Jasprit Bumrah © AFP
Jasprit Bumrah © AFP

Well over a decade ago, South Africa used to have a blend of Shaun Pollock’s straight-arm and Makhaya Ntini’s away-from-stumps actions. Both could move the ball off the deck both ways. India, too, had a bowling duo of similar dynamics. Venkatesh Prasad bowled as well as celebrated in a straight line, and Javagal Srinath’s action at times allowed him to stretch his front arm in the direction of second slip, but he was nowhere close to Ntini’s peculiar and hard-to-master pace-bowling mechanisms. These combinations are deceitful for the batsmen. From adjusting the mark to changing the stance, adapting against different release points can disrupt a batsman’s concentration.

The slingshot Bumrah

Jasprit Bumrah and Ntini have similar presentations, but the former is blessed with a twisted arm. There is more to it: Ntini had a proper jump, while Bumrah skids at the time of a delivery. To cut it short, their actions add tasteful variety to a bowling line-up.

Bumrah was added to the limited-overs setup for his understanding of the game than the rarity of his bowling style. He knows how to read the batsman’s footwork, a trait that is often overlooked. Above all, seldom does he succumb to pressure. There is a reason he bowls well at the death. Those toe-crushing yorkers are not his only weapon: Bumrah is successful for more reasons than his accuracy.

Let’s talk stats and facts now. Bumrah is the second-quickest Indian to 50 ODI wickets and is already the second-highest Indian wicket-taker in T20Is. He was the Player of the Series for ODI leg of India’s tour of Sri Lanka in 2017 and against New Zealand at home in the same format. He attained all this in a span of 22 months in international cricket.

Bumrah’s test stretches to the longest format

India have five pacers in the squad for Tests in South Africa: Ishant Sharma, Umesh Yadav, Bhuvneshwar Kumar, Mohammed Shami, and Bumrah. Ishant is the seniormost bowler. Believe it or not, but he is a veteran of 79 Tests.

Umesh is often Kohli’s first choice for his express pace. Shami more or less falls in the same bracket, but his tendency to swing puts him ahead in Kohli’s list. Then there is the ever-improving Bhuvi. Not to forget that Hardik Pandya, a fast-bowling all-rounder, is in the squad as well. Hence, the question beckons: do India need Bumrah’s services? To fan the fire, he replaced the Chinaman bowler Kuldeep Yadav.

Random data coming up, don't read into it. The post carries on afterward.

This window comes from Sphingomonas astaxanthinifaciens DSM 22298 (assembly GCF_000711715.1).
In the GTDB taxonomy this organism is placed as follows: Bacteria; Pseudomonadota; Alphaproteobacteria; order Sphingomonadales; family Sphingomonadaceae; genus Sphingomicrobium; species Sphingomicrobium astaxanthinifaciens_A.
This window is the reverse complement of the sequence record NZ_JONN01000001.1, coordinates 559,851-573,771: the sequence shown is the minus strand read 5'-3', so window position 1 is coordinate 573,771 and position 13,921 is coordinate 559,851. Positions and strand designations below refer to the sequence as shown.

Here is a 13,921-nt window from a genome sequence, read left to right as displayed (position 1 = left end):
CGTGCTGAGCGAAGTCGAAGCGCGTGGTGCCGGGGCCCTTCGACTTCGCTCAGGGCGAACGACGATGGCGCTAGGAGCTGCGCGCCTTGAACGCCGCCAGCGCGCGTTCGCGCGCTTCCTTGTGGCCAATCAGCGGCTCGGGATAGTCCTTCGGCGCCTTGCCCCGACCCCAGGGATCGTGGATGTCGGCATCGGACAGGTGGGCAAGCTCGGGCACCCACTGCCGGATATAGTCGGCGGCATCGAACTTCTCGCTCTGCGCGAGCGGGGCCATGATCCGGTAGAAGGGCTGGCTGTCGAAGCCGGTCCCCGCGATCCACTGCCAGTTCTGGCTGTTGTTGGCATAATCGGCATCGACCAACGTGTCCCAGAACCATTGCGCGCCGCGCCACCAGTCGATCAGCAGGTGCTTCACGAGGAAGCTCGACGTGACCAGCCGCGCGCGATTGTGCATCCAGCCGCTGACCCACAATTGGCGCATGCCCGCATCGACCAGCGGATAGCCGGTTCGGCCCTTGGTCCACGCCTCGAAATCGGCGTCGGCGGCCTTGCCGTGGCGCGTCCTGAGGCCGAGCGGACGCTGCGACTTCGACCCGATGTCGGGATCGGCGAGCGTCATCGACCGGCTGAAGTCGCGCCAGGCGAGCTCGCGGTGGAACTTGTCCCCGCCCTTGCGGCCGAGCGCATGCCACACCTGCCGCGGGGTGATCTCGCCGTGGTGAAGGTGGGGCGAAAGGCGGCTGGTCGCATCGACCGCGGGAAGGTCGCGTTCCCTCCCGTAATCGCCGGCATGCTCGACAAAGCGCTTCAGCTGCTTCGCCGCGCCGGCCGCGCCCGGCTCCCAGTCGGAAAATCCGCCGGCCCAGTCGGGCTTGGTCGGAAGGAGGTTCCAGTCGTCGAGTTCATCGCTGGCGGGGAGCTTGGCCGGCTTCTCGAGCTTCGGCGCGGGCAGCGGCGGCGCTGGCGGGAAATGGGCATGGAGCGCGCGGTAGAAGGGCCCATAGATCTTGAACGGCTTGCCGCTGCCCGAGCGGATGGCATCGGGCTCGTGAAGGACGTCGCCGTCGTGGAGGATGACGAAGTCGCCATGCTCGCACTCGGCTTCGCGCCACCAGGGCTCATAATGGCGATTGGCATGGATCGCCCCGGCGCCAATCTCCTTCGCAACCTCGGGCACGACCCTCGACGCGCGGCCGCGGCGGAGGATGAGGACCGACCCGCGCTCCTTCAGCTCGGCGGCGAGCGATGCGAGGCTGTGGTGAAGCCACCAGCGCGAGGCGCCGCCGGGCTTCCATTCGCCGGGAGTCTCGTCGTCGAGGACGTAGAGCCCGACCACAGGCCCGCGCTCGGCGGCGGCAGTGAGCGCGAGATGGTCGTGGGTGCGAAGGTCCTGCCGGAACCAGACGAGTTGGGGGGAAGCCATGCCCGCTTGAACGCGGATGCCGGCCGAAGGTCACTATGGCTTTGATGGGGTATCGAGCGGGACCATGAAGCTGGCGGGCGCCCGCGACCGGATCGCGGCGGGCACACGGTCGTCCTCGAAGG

Ishant is no more the pace spearhead. He was benched on India’s tour of Sri Lanka earlier this year. Shami and Umesh did the job for Kohli with Pandya as the third pacer. Shami, too, can’t spearhead: his tryst with injuries continue. Umesh is not much of a leader.

That leaves Bhuvi, who too did not play a Test in Sri Lanka, who was added in the playing XI for the green-layered Kolkata Test. He finished with 8 wickets and went on a leave to get married. Unfortunately, Shami picked up an injury. India had to summon Ishant from Ranji Trophy, coupling him with Umesh. The chopping and changing continued in the third Test. India dropped Umesh to replace the fit-again Shami. Ishant, who was the last choice of all, retained his place.

If all five pacers are in the best of their health, what pace attack will India form? Shami, the most venomous of the lot, will play. Bhuvi has been on song of late. It would be a sin to ignore him. Ishant has toured South Africa twice but his average reads in 40s there. Umesh has played 36 Tests but can leak runs in abundance if he is off-colour.

On a seamer-friendly, bouncy wicket, India are likely to play a solitary spinner along with Pandya and three pacers. Shami and Bhuvi have sealed their berths. Will Bumrah be the third pacer?

The recipe

Add Bumrah to the recipe that already has an amalgamation of Bhuvi’s swing and Shami’s wicket-taking abilities.

Bhuvi can bowl from close as well as away from the stumps. He is technically perfect. Shami delivers with a round arm: he produces, as they call it these days, a contrast swing — the ball comes in before pitching but goes away after, or vice versa.

Bumrah can hit the deck, hurl yorkers, and fox batters with change in pace. More importantly, he is armed with a slingshot action. There is very little that he cannot execute. Moreover, he is an intelligent cricketer, something — to put it honestly — is probably not the most obvious trait people notice in Ishant or Umesh.

Bumrah can be the Ntini India needs. Bhuvi can be Pollock. And Shami, the kind of fast bowler every team envies. The recipe seems mouth-watering, but it depends on what Virat Kohli and the team management dish out.